Recruiters are having a hard time filling specialized and technical positions in New York City. The problem is transportation. Damage in the aftermath of Hurricane Sandy affected tunnels, trains, and tracks, making it harder than ever for workers to travel to work in Manhattan or through it to other parts of New York City.
At first, most employers in the area put their hiring plans aside to try to get through the initial storm cleanup. But now that some companies are trying to restart their hiring, they are finding it hard to recruit candidates who live some distance away.
Candidates in places like New Jersey, Long Island, or Brooklyn are understandably reluctant to consider work in Manhattan with the current flawed transportation system. Just getting to a job interview requires a commitment of a whole day, and if you get the job? The additional hour of commute time each way is a strong deterrent, even for a job that otherwise seems like a solid career move. Workers who have any other options are better off waiting until spring or summer, when the transportation system comes back, before considering such a move.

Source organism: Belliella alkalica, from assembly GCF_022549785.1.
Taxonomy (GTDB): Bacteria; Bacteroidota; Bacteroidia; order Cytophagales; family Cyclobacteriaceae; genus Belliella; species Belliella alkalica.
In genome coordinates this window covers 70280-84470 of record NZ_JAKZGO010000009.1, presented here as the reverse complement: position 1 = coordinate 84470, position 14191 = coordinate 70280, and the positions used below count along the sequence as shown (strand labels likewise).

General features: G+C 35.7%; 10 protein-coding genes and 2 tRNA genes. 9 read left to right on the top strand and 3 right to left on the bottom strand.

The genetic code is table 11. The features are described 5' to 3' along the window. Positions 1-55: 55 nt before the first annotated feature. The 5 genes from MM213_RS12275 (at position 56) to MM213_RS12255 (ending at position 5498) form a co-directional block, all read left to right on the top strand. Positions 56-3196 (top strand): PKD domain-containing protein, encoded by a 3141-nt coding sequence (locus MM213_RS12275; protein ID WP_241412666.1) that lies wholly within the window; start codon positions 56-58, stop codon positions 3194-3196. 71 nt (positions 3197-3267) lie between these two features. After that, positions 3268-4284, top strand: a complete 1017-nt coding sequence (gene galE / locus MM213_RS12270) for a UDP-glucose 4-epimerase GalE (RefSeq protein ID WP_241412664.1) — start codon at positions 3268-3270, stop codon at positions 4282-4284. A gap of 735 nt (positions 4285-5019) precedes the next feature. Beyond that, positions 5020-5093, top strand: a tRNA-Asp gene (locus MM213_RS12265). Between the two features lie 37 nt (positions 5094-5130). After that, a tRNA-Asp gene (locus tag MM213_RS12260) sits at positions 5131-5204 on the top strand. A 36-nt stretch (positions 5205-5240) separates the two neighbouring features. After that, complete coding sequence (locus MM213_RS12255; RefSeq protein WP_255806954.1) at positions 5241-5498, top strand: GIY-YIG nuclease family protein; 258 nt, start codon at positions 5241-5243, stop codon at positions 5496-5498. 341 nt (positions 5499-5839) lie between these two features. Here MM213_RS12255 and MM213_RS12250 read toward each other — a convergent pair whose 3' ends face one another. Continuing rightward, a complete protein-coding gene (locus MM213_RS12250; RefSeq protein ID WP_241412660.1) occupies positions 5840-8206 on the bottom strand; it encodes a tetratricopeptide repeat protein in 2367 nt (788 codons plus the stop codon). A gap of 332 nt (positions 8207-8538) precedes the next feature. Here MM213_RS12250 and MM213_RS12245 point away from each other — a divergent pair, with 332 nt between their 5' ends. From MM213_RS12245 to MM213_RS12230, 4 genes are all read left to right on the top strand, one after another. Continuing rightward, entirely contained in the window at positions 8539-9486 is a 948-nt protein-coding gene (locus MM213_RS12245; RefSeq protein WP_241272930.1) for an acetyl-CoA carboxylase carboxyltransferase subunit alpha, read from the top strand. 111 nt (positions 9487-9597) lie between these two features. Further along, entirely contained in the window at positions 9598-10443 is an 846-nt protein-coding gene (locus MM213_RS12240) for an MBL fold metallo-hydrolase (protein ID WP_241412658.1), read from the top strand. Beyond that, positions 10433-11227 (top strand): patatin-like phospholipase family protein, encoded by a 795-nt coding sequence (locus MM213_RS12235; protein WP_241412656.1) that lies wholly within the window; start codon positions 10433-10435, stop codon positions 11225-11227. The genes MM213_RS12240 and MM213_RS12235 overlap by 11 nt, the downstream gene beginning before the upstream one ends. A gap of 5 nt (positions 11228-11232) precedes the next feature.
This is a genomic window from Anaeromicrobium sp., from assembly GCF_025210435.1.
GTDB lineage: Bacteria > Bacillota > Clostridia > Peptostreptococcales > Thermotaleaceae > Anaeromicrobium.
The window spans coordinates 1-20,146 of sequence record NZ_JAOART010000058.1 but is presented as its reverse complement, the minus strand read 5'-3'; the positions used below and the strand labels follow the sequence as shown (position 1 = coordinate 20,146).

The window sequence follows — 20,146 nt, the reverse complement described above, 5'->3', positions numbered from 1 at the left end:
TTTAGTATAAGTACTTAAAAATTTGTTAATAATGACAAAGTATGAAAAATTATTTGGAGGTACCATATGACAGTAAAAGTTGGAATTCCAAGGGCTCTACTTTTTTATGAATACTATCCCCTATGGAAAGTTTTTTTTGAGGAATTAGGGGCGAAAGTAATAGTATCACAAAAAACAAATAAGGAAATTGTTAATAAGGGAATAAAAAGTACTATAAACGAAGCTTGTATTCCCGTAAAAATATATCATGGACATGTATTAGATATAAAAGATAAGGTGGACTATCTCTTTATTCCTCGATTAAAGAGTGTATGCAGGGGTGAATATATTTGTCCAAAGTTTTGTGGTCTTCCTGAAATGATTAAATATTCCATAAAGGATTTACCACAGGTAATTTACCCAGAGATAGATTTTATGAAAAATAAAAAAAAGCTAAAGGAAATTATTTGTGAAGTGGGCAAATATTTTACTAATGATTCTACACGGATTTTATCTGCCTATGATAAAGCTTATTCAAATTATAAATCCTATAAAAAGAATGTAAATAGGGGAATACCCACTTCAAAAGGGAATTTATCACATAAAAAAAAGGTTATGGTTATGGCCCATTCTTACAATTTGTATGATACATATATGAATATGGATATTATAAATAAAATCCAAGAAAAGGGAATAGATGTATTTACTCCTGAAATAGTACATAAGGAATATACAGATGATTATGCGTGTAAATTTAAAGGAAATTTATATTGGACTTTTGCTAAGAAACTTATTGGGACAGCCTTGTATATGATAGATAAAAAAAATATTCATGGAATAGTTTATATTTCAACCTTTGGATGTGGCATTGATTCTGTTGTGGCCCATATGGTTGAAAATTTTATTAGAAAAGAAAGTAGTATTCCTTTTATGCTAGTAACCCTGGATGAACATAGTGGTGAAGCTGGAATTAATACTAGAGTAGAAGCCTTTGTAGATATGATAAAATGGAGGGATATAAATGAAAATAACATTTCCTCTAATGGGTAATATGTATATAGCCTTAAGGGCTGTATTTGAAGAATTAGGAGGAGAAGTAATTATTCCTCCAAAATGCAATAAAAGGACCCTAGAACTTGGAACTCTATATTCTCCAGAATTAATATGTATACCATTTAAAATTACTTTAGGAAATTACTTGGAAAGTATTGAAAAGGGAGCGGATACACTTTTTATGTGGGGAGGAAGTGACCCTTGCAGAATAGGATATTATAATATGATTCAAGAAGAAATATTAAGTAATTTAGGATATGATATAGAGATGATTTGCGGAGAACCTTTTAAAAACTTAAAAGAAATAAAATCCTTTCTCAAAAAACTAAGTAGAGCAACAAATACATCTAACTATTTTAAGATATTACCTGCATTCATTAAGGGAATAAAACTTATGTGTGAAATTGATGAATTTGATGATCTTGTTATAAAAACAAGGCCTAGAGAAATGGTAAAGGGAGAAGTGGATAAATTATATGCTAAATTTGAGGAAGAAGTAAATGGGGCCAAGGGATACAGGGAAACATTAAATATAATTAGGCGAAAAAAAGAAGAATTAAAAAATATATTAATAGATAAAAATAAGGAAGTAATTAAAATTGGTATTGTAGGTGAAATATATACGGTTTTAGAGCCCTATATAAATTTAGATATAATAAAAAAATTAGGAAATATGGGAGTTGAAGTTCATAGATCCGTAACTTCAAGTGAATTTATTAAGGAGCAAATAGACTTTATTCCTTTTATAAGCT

Some of the new jobs will be filled by workers who live close enough to the workplace to not be so affected by the transportation breakdowns. Ideally, more of the vacant jobs would be filled this way. A partially qualified candidate from the neighborhood might be trained to meet a job requirement in less time than it would take an employer to wait for the transportation system to be fully functional again.